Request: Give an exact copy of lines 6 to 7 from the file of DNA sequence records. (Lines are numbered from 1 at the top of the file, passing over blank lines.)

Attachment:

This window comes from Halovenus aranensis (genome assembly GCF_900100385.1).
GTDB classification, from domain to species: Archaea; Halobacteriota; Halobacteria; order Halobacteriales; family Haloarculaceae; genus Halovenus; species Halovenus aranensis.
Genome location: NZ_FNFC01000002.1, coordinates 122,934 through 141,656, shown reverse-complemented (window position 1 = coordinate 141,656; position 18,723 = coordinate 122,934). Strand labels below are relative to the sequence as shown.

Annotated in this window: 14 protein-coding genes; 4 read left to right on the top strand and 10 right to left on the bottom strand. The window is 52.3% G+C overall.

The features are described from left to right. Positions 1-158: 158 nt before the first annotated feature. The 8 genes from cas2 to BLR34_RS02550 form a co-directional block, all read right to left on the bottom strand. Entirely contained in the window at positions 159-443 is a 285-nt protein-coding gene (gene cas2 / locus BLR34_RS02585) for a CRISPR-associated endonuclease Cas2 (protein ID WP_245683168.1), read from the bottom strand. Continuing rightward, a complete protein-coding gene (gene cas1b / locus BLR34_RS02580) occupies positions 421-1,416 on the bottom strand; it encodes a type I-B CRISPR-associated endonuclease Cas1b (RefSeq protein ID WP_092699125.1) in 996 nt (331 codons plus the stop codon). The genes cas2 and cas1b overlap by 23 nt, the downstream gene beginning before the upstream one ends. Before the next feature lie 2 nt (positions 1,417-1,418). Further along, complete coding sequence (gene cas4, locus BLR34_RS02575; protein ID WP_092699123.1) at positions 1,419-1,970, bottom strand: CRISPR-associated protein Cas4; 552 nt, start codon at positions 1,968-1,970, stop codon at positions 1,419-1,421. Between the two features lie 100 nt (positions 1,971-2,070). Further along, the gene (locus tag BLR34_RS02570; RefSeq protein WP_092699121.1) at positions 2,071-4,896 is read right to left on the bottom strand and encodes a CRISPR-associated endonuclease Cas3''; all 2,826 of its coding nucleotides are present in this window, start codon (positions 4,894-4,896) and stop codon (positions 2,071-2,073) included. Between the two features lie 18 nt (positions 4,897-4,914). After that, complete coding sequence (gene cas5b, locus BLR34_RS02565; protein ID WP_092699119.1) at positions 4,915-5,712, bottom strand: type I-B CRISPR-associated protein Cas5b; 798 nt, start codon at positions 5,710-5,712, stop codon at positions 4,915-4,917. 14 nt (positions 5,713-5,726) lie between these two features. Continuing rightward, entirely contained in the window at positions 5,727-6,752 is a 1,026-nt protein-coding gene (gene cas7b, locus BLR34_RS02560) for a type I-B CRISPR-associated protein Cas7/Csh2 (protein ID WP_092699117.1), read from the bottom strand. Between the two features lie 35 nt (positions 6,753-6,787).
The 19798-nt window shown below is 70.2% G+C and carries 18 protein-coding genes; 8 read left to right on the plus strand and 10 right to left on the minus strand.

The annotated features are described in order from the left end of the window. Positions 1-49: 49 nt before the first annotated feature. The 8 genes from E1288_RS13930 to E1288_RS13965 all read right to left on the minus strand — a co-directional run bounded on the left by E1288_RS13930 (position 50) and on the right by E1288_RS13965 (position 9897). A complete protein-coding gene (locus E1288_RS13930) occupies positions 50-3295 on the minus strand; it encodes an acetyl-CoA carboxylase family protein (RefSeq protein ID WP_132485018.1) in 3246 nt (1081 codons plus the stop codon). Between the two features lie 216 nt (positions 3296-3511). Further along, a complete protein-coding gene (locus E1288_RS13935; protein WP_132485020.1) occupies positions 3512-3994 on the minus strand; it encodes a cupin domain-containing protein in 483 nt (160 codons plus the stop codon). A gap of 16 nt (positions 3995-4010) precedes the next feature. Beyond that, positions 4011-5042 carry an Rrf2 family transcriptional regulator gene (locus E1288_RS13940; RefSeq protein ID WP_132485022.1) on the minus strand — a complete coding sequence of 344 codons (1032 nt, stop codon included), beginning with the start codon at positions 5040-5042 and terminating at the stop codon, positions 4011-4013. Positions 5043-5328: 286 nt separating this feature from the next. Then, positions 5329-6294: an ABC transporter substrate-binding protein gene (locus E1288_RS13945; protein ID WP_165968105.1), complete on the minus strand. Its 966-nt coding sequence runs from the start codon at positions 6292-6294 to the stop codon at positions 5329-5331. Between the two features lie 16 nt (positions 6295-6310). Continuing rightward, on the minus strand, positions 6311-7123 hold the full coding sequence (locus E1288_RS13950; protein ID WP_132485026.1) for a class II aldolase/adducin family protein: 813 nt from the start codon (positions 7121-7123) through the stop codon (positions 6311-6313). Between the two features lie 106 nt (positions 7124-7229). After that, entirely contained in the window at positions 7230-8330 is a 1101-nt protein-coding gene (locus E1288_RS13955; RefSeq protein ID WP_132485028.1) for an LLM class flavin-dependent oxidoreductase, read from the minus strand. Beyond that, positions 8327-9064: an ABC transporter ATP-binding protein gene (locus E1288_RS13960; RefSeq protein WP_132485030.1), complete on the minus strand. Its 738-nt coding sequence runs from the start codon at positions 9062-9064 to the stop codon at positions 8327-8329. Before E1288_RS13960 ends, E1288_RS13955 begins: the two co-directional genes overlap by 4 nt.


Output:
The 19798-nt window shown below is 70.2% G+C and carries 18 protein-coding genes; 8 read left to right on the plus strand and 10 right to left on the minus strand.

The annotated features are described in order from the left end of the window. Positions 1-49: 49 nt before the first annotated feature. The 8 genes from E1288_RS13930 to E1288_RS13965 all read right to left on the minus strand — a co-directional run bounded on the left by E1288_RS13930 (position 50) and on the right by E1288_RS13965 (position 9897). A complete protein-coding gene (locus E1288_RS13930) occupies positions 50-3295 on the minus strand; it encodes an acetyl-CoA carboxylase family protein (RefSeq protein ID WP_132485018.1) in 3246 nt (1081 codons plus the stop codon). Between the two features lie 216 nt (positions 3296-3511). Further along, a complete protein-coding gene (locus E1288_RS13935; protein WP_132485020.1) occupies positions 3512-3994 on the minus strand; it encodes a cupin domain-containing protein in 483 nt (160 codons plus the stop codon). A gap of 16 nt (positions 3995-4010) precedes the next feature. Beyond that, positions 4011-5042 carry an Rrf2 family transcriptional regulator gene (locus E1288_RS13940; RefSeq protein ID WP_132485022.1) on the minus strand — a complete coding sequence of 344 codons (1032 nt, stop codon included), beginning with the start codon at positions 5040-5042 and terminating at the stop codon, positions 4011-4013. Positions 5043-5328: 286 nt separating this feature from the next. Then, positions 5329-6294: an ABC transporter substrate-binding protein gene (locus E1288_RS13945; protein ID WP_165968105.1), complete on the minus strand. Its 966-nt coding sequence runs from the start codon at positions 6292-6294 to the stop codon at positions 5329-5331. Between the two features lie 16 nt (positions 6295-6310). Continuing rightward, on the minus strand, positions 6311-7123 hold the full coding sequence (locus E1288_RS13950; protein ID WP_132485026.1) for a class II aldolase/adducin family protein: 813 nt from the start codon (positions 7121-7123) through the stop codon (positions 6311-6313). Between the two features lie 106 nt (positions 7124-7229). After that, entirely contained in the window at positions 7230-8330 is a 1101-nt protein-coding gene (locus E1288_RS13955; RefSeq protein ID WP_132485028.1) for an LLM class flavin-dependent oxidoreductase, read from the minus strand. Beyond that, positions 8327-9064: an ABC transporter ATP-binding protein gene (locus E1288_RS13960; RefSeq protein WP_132485030.1), complete on the minus strand. Its 738-nt coding sequence runs from the start codon at positions 9062-9064 to the stop codon at positions 8327-8329. Before E1288_RS13960 ends, E1288_RS13955 begins: the two co-directional genes overlap by 4 nt.